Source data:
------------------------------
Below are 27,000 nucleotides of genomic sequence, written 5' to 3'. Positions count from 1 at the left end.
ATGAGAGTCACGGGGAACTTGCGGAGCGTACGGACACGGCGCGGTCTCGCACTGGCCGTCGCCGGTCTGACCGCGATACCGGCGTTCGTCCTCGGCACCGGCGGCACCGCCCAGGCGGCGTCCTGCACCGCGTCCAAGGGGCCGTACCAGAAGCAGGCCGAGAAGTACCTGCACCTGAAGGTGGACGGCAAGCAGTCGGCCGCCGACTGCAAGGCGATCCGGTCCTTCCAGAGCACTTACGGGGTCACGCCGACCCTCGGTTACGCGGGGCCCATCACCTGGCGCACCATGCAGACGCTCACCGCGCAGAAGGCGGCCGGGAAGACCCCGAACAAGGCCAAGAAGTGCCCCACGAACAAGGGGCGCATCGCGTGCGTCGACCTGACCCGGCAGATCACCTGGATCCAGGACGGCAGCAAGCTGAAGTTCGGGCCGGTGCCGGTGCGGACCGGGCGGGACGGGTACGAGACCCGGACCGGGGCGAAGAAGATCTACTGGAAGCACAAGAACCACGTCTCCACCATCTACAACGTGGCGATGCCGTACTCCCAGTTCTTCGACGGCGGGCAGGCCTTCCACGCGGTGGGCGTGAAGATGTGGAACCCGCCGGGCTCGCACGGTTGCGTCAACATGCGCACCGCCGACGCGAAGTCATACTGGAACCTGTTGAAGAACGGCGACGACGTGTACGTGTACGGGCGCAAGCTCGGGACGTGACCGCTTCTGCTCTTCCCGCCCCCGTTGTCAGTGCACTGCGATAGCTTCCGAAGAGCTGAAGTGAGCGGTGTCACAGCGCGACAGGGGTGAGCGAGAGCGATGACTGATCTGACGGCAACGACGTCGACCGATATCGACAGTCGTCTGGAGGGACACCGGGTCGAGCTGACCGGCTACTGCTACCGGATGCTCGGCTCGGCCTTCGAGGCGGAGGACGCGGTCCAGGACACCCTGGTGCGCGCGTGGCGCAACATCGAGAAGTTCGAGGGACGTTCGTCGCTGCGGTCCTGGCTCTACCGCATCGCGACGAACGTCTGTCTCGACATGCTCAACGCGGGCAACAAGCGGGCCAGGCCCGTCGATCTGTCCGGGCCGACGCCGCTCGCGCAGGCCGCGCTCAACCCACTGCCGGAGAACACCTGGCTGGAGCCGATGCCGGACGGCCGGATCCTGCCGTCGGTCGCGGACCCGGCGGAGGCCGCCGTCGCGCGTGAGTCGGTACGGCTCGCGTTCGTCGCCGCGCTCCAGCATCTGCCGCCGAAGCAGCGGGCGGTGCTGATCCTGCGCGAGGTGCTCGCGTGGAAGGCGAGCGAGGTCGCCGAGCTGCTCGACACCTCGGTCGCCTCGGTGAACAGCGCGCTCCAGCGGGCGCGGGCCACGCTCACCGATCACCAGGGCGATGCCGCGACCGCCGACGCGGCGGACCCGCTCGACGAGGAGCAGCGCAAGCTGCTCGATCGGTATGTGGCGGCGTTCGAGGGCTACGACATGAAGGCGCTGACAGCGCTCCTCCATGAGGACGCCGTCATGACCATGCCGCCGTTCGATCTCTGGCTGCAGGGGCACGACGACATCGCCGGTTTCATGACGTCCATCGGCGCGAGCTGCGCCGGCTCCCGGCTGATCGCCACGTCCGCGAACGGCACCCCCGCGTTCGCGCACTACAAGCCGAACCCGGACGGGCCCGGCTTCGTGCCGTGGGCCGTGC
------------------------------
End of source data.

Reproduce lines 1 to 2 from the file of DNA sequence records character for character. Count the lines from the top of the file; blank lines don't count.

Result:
Below are 27,000 nucleotides of genomic sequence, written 5' to 3'. Positions count from 1 at the left end.
ATGAGAGTCACGGGGAACTTGCGGAGCGTACGGACACGGCGCGGTCTCGCACTGGCCGTCGCCGGTCTGACCGCGATACCGGCGTTCGTCCTCGGCACCGGCGGCACCGCCCAGGCGGCGTCCTGCACCGCGTCCAAGGGGCCGTACCAGAAGCAGGCCGAGAAGTACCTGCACCTGAAGGTGGACGGCAAGCAGTCGGCCGCCGACTGCAAGGCGATCCGGTCCTTCCAGAGCACTTACGGGGTCACGCCGACCCTCGGTTACGCGGGGCCCATCACCTGGCGCACCATGCAGACGCTCACCGCGCAGAAGGCGGCCGGGAAGACCCCGAACAAGGCCAAGAAGTGCCCCACGAACAAGGGGCGCATCGCGTGCGTCGACCTGACCCGGCAGATCACCTGGATCCAGGACGGCAGCAAGCTGAAGTTCGGGCCGGTGCCGGTGCGGACCGGGCGGGACGGGTACGAGACCCGGACCGGGGCGAAGAAGATCTACTGGAAGCACAAGAACCACGTCTCCACCATCTACAACGTGGCGATGCCGTACTCCCAGTTCTTCGACGGCGGGCAGGCCTTCCACGCGGTGGGCGTGAAGATGTGGAACCCGCCGGGCTCGCACGGTTGCGTCAACATGCGCACCGCCGACGCGAAGTCATACTGGAACCTGTTGAAGAACGGCGACGACGTGTACGTGTACGGGCGCAAGCTCGGGACGTGACCGCTTCTGCTCTTCCCGCCCCCGTTGTCAGTGCACTGCGATAGCTTCCGAAGAGCTGAAGTGAGCGGTGTCACAGCGCGACAGGGGTGAGCGAGAGCGATGACTGATCTGACGGCAACGACGTCGACCGATATCGACAGTCGTCTGGAGGGACACCGGGTCGAGCTGACCGGCTACTGCTACCGGATGCTCGGCTCGGCCTTCGAGGCGGAGGACGCGGTCCAGGACACCCTGGTGCGCGCGTGGCGCAACATCGAGAAGTTCGAGGGACGTTCGTCGCTGCGGTCCTGGCTCTACCGCATCGCGACGAACGTCTGTCTCGACATGCTCAACGCGGGCAACAAGCGGGCCAGGCCCGTCGATCTGTCCGGGCCGACGCCGCTCGCGCAGGCCGCGCTCAACCCACTGCCGGAGAACACCTGGCTGGAGCCGATGCCGGACGGCCGGATCCTGCCGTCGGTCGCGGACCCGGCGGAGGCCGCCGTCGCGCGTGAGTCGGTACGGCTCGCGTTCGTCGCCGCGCTCCAGCATCTGCCGCCGAAGCAGCGGGCGGTGCTGATCCTGCGCGAGGTGCTCGCGTGGAAGGCGAGCGAGGTCGCCGAGCTGCTCGACACCTCGGTCGCCTCGGTGAACAGCGCGCTCCAGCGGGCGCGGGCCACGCTCACCGATCACCAGGGCGATGCCGCGACCGCCGACGCGGCGGACCCGCTCGACGAGGAGCAGCGCAAGCTGCTCGATCGGTATGTGGCGGCGTTCGAGGGCTACGACATGAAGGCGCTGACAGCGCTCCTCCATGAGGACGCCGTCATGACCATGCCGCCGTTCGATCTCTGGCTGCAGGGGCACGACGACATCGCCGGTTTCATGACGTCCATCGGCGCGAGCTGCGCCGGCTCCCGGCTGATCGCCACGTCCGCGAACGGCACCCCCGCGTTCGCGCACTACAAGCCGAACCCGGACGGGCCCGGCTTCGTGCCGTGGGCCGTGC